Mediator (INFP) – Nabanna (Bangladesh and West Bengal, India)
While they are not the most likely type to celebrate religious holidays, Mediators are, as Diplomats, one of the more spiritually open personalities. They are also likely to appreciate ancient cultural traditions such as those of Nabanna, the “new rice” festival of the rural Bengali people of Bangladesh and eastern India.
Celebrated around mid-November, this harvest festival is defined by the offering of a special porridge to the Hindu goddess Lakshmi. Only after that offering of thanksgiving is made can the community enjoy the fresh rice of the new harvest. Sweet cakes are prepared, gifts may be given to children, and new rice grains are offered to crows as a way of giving thanks. In recent years, Nabanna celebrations have been organized in urban areas to create awareness (and foster gratitude) for rural farming communities.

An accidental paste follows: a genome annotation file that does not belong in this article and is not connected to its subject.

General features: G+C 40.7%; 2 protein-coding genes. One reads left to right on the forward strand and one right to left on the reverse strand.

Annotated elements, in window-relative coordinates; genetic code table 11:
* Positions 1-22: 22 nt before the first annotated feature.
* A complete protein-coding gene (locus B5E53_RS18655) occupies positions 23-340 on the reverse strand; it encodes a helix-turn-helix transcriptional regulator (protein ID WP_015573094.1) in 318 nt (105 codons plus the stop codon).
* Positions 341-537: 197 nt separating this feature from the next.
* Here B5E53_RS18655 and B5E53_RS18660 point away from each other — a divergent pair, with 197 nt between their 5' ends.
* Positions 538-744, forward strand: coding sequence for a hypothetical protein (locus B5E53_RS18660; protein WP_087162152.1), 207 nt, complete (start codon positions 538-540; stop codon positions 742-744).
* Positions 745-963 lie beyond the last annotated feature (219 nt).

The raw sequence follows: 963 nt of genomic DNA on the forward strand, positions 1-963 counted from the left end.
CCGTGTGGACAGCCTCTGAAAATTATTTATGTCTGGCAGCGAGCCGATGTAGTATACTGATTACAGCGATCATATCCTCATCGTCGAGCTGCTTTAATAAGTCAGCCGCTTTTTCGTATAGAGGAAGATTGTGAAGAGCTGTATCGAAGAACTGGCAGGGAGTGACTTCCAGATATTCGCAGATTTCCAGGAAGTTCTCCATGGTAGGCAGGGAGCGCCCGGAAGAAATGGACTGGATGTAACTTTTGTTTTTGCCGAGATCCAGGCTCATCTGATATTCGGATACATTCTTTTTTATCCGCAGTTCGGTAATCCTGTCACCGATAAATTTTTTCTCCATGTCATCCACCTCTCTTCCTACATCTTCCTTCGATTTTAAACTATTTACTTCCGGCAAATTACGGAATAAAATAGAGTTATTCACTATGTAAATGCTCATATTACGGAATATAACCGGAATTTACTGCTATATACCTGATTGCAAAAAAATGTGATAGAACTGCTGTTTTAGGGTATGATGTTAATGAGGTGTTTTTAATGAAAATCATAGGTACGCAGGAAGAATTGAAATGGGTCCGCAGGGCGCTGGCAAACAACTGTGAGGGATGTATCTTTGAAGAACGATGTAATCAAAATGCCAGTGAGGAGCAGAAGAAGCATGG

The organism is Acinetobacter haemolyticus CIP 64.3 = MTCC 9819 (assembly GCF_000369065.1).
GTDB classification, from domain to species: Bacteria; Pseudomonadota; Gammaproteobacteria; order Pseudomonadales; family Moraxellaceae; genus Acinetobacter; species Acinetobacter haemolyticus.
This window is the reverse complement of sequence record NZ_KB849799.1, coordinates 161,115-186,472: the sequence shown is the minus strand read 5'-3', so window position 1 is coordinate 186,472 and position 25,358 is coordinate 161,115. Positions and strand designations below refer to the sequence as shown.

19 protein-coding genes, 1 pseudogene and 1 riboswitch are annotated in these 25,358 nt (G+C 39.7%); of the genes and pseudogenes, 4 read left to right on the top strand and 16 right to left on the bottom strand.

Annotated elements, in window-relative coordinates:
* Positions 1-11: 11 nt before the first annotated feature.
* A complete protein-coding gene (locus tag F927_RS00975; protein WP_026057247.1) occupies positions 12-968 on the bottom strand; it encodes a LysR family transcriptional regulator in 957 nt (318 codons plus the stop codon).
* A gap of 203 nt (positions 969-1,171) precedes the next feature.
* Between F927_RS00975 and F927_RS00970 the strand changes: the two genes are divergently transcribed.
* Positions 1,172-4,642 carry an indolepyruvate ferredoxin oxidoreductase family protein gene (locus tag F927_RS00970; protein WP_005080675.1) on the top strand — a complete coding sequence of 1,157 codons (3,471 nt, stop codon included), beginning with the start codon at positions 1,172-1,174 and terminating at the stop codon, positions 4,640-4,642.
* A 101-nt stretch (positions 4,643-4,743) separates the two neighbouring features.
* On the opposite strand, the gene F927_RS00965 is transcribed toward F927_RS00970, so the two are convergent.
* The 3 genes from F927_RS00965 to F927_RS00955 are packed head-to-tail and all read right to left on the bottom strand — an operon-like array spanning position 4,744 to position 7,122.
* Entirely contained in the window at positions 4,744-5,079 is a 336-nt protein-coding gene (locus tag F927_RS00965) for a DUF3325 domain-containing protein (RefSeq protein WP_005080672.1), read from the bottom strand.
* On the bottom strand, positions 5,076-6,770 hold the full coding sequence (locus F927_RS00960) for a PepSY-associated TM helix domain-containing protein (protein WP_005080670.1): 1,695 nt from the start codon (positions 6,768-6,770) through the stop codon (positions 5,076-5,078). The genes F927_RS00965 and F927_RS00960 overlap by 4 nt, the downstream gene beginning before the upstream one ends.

Protagonist (ENFJ) – Pongal (India and Sri Lanka)
Pongal, a Tamil harvest celebration, takes place over four days in mid-January. One of the principal traditions is making a sweet rice dish with milk and raw cane sugar. The milk is allowed to boil over as a representation of the blessing of the gods. Thanks are given for abundant rains, and cattle are worshipped for their role in sustaining life. People traditionally focus on “spring cleaning” – getting rid of old possessions and purchasing new ones, including new clothes and other household goods. It’s also common for people to travel to visit family and friends, and much like with Thanksgiving in the United States, new movie releases are timed to coincide with the holiday.
Protagonists will love Pongal. Not only are they among the personality types most likely to participate in religious holiday traditions, but they absolutely love decorating for the season – which is a really important aspect of this holiday. Many homes boast colorful works of art at the entrances, pots overflowing with rice are prominently displayed, and colorful flowers and mango leaves are everywhere. Even cows are painted!